The winning entry was the motto, “To Protect and to Serve” submitted by Officer Joseph S. Dorobek.

“To Protect and to Serve” became the official motto of the Police Academy, and it was kept constantly before the officers in training as the aim and purpose of their profession. With the passing of time, the motto received wider exposure and acceptance throughout the department. a slogan

My comments – Collectively we have short memories. Individually, most have even shorter.

The sooner you recognize you’ve been sold a bill of goods, the sooner you’ll understand the lies…..

Johnny · June 1, 2022 at 4:27 pm

From my experience, the ‘To Protect and Serve’ refers to their
particular political jurisdiction, not the public.
Protect me? Nope, I’m rural, and have a backhoe.

Anonymous · June 1, 2022 at 5:29 pm

County Sheriff’s are to provide law enforcement in America. Private armies are a status symbol for American city mayor’s. Private standing armies are expensive to maintain, and citizens balk at the cost of maintaining both, so ticket quotas are issued to cover the additional cost.

Big Ruckus D · June 1, 2022 at 5:38 pm

Cops are an integral component of our present anarcho-tyranny. They are there specifically to do their paymasters bidding. And their paymasters desire uneven enforcement of the law to create FUD (fear, uncertainty and doubt) for certain segments of the population, while giving a pass for offenses committed by others who are of protected classes.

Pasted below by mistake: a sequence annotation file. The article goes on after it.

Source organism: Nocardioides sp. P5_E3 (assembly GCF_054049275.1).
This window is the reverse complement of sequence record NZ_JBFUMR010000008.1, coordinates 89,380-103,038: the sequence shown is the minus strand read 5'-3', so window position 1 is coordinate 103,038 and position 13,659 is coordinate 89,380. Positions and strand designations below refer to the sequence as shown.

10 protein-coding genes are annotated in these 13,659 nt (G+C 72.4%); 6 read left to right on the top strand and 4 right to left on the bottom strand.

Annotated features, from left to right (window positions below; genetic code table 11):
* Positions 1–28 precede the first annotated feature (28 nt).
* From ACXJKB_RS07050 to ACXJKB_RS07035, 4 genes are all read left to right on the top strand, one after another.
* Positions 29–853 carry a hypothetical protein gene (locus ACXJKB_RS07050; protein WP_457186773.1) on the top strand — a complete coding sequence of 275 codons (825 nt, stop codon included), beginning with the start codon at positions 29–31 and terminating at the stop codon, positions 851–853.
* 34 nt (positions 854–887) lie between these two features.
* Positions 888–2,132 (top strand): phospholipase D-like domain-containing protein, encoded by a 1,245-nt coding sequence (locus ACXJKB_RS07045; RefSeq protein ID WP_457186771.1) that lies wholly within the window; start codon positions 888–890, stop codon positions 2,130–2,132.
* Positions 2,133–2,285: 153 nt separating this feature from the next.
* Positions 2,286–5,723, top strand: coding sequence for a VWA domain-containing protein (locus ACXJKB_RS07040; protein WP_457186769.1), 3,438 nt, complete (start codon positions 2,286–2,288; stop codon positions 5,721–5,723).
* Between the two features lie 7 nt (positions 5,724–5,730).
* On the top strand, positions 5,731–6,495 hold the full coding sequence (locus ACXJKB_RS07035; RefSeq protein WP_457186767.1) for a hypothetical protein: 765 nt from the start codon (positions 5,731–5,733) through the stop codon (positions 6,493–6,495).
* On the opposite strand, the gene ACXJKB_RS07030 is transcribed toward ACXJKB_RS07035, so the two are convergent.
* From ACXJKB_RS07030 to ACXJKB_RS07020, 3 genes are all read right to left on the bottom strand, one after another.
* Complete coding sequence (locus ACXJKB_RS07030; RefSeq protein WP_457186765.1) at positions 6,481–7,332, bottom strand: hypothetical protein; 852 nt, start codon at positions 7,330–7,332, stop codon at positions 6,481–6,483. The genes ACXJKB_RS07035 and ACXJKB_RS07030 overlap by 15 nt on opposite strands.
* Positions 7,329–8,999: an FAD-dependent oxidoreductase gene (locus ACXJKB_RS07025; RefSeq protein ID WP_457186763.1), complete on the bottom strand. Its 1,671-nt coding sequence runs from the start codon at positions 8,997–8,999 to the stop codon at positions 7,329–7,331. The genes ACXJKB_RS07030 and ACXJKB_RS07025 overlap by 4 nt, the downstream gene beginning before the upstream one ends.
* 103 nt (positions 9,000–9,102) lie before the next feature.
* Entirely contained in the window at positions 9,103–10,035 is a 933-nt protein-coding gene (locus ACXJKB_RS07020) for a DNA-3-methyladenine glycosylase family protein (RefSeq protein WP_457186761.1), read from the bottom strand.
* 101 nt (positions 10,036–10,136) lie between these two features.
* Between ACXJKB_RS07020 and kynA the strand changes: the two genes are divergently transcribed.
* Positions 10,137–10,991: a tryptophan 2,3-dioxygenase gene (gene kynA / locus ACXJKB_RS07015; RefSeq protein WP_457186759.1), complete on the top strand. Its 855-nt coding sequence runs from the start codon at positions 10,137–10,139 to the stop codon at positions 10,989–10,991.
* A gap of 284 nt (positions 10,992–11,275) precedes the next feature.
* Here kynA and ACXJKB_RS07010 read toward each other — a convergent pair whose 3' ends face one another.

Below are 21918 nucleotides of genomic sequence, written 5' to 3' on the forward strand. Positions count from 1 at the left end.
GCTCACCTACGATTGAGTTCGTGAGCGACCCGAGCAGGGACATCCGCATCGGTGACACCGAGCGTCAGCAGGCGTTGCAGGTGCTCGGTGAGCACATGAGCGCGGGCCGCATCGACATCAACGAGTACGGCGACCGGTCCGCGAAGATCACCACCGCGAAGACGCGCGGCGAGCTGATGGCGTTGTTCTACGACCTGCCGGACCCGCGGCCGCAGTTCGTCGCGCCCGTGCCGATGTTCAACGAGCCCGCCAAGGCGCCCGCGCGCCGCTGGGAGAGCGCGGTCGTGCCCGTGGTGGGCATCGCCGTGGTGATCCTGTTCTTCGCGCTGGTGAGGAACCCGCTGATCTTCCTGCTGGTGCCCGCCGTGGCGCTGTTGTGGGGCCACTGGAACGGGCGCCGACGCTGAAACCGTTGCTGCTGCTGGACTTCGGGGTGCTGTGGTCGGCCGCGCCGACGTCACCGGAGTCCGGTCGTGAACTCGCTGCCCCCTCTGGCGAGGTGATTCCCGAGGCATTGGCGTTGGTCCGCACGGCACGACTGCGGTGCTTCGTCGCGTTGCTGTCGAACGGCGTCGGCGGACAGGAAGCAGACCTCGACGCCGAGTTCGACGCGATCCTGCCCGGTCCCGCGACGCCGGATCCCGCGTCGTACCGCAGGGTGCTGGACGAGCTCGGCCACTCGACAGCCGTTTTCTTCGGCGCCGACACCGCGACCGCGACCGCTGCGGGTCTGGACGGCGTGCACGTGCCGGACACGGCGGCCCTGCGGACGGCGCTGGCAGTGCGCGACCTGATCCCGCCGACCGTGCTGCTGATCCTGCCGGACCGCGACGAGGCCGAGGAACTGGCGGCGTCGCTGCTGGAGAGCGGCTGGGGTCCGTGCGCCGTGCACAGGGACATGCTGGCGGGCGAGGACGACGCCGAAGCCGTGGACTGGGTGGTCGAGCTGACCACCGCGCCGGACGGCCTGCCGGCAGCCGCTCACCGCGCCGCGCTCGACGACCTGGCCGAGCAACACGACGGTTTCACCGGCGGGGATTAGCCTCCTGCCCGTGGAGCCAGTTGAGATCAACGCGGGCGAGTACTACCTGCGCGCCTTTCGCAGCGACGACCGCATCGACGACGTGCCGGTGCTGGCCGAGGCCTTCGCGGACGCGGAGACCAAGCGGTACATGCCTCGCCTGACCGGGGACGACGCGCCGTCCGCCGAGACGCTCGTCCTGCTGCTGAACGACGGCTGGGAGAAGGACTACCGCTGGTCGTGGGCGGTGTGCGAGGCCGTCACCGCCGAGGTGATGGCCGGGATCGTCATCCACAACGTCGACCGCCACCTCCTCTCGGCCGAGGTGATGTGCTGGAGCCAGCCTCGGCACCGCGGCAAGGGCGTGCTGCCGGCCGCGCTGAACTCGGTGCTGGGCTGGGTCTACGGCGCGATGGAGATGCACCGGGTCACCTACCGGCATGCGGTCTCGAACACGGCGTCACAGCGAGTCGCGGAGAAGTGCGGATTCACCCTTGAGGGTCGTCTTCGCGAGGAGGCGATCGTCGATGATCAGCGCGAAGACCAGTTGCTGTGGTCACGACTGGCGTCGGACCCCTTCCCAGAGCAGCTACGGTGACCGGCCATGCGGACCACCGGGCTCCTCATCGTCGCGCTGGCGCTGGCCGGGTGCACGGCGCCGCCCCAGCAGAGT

To put it simply, the protected classes are allowed to prey on us, largely without fear of prosecution. They also know we will often act with restraint against them in our own defense, as we know the cops will crush us either by direct physical force, or by enabling lawfare through arrest, if we dare to protect ourselves.

That right there is the entirety of the reason for cops to exist now. They are simultaneously permissive and oppressive – depending who they are policing at any given moment – and that is exactly how TPTB want it, as it creates an atmosphere of stress and frustration for those of us on the receiving end of their orders.

We are caught between the proverbial rock and a hard place as long as those who attack us are given freedom from culpability for their offenses, and the cops are there to lay waste to our lives if we decide to get uppity and properly neutralize a threat on our own. Take the cops out of the equation, and we can do what needs doing, being confident there won’t be a gotcha waiting for us.

joe · June 1, 2022 at 7:56 pm

i found out today some depts are buying green tip 223/556…you don’t shoot that stuff at the range…

Wayne · June 1, 2022 at 9:32 pm

I would argue that protecting law-abiding citizens was NEVER the proper role for the police.

The police and the justice system exist to protect those accused of crimes from private retribution. In the absence of a legal system, you are lucky if you sink to ‘an eye for an eye’. It is usually not that reasonable.

The problem is that far too many people have bought the line that the police exist to protect the citizens. They exist to arrest (and protect) criminals so that they can receive due process under the law.

Unfortunately, even that obligation has been primarily honored in the breach lately…

jwj · June 4, 2022 at 10:30 am

Why do Police carry guns? Not to protect you or me, to protect themselves. Are they ever there when the crime is committed, are they protecting you? They show up well after the event – with the body bags.
In this day and age, your on your own.

Comments are closed.